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|I do: A bride and groom walk along Pyongyang's Taedong river on a foggy evening. (Photo: AFP/Ed JONES)|
With an economy crippled by international sanctions, isolated North Korea is keen to boost its nascent tourism sector by attracting more foreign visitors, the bulk of whom currently come from China.
A North Korean tourism official said it is prime time for Vietnamese visitors to travel to the country after Hanoi hosted Trump and Kim for a second round of nuclear talks in February.
"We had a very successful summit in Hanoi ... this is the right chance, the golden chance for us to generate a tourist market of Vietnam to DPRK," Ham Jin of the official Korea International Travel Company (KITC) told AFP Thursday.
His company hosted a booth at a tourism fair in Hanoi this week - with brochures advertising a dolphinarium, a science and technology complex and the Victorious Fatherland Liberation War Museum in "ever-changing" Pyongyang - while others urged skiers to pay a visit to the Masikryong mountain resort.
Kim paid an official visit to Hanoi after his meeting with Trump, piquing curiosity among some Vietnamese eager to know more about the reclusive leader and his country.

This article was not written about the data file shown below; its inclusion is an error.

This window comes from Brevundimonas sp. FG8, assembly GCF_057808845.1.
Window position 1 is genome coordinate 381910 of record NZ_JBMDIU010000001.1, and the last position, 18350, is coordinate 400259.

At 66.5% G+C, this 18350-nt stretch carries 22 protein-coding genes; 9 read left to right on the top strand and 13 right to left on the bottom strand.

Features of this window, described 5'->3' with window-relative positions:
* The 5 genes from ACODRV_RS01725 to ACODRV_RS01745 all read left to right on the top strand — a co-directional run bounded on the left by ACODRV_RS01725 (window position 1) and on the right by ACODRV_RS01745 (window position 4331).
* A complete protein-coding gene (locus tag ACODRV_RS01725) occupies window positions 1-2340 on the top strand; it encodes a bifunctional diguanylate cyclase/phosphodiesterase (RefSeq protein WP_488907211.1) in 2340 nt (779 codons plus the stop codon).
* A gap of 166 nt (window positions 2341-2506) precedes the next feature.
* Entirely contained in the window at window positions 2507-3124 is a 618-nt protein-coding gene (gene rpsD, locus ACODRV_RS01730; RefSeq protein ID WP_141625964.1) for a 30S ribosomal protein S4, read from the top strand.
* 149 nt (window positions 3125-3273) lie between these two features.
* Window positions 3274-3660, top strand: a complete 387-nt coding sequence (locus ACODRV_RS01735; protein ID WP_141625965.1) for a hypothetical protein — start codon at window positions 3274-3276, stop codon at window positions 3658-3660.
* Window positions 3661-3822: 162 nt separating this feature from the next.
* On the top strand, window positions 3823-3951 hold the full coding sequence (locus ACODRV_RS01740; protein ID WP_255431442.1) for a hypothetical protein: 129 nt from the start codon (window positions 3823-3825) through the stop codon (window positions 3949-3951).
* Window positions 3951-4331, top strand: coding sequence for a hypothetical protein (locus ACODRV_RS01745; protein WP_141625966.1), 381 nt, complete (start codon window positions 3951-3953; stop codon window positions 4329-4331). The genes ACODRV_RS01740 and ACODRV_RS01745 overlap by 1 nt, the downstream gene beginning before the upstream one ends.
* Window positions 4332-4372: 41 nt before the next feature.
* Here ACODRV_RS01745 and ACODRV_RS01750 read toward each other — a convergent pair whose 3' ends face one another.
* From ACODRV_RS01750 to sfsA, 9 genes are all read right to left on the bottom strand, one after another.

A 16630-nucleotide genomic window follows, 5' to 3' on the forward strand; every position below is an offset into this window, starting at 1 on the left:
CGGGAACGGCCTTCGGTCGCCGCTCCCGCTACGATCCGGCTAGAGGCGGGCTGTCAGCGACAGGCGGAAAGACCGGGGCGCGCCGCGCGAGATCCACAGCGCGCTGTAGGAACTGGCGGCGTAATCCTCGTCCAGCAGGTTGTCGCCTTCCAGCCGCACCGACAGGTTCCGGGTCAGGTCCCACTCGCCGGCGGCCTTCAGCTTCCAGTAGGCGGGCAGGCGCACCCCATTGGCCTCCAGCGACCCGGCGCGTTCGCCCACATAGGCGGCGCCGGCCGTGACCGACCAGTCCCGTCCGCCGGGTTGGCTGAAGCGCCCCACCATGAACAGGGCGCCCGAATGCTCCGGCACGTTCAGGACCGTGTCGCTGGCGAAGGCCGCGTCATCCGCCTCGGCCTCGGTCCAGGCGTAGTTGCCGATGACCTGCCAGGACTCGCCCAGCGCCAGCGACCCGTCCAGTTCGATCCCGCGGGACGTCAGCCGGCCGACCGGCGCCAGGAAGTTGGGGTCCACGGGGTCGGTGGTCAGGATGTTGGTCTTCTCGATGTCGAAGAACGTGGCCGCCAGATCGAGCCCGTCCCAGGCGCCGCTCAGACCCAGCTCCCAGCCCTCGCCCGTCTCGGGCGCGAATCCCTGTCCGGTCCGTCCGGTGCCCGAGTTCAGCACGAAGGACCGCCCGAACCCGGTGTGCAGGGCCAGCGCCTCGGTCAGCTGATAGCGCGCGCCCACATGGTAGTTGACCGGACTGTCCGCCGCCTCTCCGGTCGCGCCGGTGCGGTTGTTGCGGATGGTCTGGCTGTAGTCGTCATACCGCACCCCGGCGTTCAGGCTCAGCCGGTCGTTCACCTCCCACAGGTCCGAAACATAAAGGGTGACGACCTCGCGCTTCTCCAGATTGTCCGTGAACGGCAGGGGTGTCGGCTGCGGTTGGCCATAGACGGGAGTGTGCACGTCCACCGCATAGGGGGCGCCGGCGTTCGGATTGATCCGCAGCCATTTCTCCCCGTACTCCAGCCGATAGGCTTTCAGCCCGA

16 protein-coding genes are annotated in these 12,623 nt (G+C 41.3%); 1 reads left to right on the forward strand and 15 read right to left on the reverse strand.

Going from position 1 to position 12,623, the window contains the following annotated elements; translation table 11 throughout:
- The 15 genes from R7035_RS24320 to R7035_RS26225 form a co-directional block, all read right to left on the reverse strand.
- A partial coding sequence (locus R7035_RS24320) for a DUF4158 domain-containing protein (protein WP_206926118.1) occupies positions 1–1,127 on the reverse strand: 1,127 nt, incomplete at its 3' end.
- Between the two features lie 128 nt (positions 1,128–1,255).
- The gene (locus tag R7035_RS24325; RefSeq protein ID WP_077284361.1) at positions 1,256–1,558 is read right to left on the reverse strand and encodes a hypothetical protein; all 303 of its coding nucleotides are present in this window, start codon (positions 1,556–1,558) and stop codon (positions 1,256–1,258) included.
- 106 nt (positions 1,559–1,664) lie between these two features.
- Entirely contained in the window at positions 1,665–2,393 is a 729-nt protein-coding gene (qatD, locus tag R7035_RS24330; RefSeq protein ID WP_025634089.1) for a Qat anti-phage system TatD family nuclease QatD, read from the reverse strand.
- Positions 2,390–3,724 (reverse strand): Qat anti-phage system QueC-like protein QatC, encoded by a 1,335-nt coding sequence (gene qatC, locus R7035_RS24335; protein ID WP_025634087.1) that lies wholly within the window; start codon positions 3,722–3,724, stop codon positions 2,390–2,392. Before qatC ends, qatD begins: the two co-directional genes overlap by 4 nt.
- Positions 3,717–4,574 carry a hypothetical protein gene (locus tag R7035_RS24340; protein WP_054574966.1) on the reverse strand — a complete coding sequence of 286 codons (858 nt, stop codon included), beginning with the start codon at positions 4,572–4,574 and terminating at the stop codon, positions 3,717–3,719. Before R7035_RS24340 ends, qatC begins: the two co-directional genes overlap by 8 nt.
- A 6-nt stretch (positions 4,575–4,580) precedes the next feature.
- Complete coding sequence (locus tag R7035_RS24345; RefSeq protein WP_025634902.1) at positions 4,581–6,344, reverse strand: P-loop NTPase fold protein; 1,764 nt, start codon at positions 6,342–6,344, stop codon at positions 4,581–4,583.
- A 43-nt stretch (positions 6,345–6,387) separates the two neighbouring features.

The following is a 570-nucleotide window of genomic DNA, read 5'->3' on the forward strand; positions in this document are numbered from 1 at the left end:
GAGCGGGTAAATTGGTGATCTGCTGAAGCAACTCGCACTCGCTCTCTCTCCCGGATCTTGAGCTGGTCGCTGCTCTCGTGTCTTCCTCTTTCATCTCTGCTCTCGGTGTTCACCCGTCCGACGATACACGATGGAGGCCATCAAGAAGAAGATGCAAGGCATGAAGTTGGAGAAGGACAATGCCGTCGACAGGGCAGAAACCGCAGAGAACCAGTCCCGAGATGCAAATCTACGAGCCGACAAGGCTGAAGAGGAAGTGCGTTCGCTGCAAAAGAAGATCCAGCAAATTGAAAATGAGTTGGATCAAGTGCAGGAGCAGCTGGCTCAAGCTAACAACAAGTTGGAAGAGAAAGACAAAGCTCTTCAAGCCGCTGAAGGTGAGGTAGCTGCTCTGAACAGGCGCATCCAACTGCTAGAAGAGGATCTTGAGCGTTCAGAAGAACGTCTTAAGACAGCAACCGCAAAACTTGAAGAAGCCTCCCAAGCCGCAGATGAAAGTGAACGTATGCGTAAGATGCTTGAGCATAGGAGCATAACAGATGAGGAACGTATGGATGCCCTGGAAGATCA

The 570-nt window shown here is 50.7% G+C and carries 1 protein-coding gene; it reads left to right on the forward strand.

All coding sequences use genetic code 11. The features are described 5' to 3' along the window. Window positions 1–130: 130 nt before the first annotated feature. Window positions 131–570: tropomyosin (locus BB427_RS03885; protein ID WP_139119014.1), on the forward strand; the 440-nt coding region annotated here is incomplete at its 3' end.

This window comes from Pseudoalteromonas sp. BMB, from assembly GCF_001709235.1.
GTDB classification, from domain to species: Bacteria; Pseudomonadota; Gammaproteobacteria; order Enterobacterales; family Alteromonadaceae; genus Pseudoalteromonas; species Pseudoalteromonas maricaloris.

"I want to discover this mysterious country because there are many things to see," said Do Thi Phuong Thuy, who signed up for a tour after Kim's trip.
North Korea receives an estimated 100,000 foreign tourists a year, according to industry insiders, though Pyongyang does not publish visitor data.
Ham put the number at double that and said visitor numbers grew by as much as 50 per cent last year, though his figures could not be verified.
"We (use) tourism to contribute to economic development," he told AFP.
A Vietnamese tour operator at the fair said his client numbers have surged this year, but that some travellers remain wary.
"People are concerned North Korea isn't safe or is closed to the world ... there are the difficulties for us when we promote tours to North Korea," Nguyen Cong Hoan, director of Hanoi Red Tours, told AFP.
The United States has banned Americans from travelling to North Korea after the death of student Otto Warmbier, who was jailed after allegedly stealing a poster from a hotel.
He was released in a vegetative state and later died on US soil.
Once-popular tours from South Korea to Mount Kumgang near the border came to an abrupt end in 2008 when a North Korean soldier shot dead a tourist from the South who strayed off the approved path.
Trump has heralded North Korea's economic potential, praising its "great beaches" that he said would make ideal locations for condos.
North Korea is currently building a sprawling seaside resort known as the Wonsan-Kalma Coastal Tourist Area in a zone that has previously been used for artillery drills and ballistic missile launches.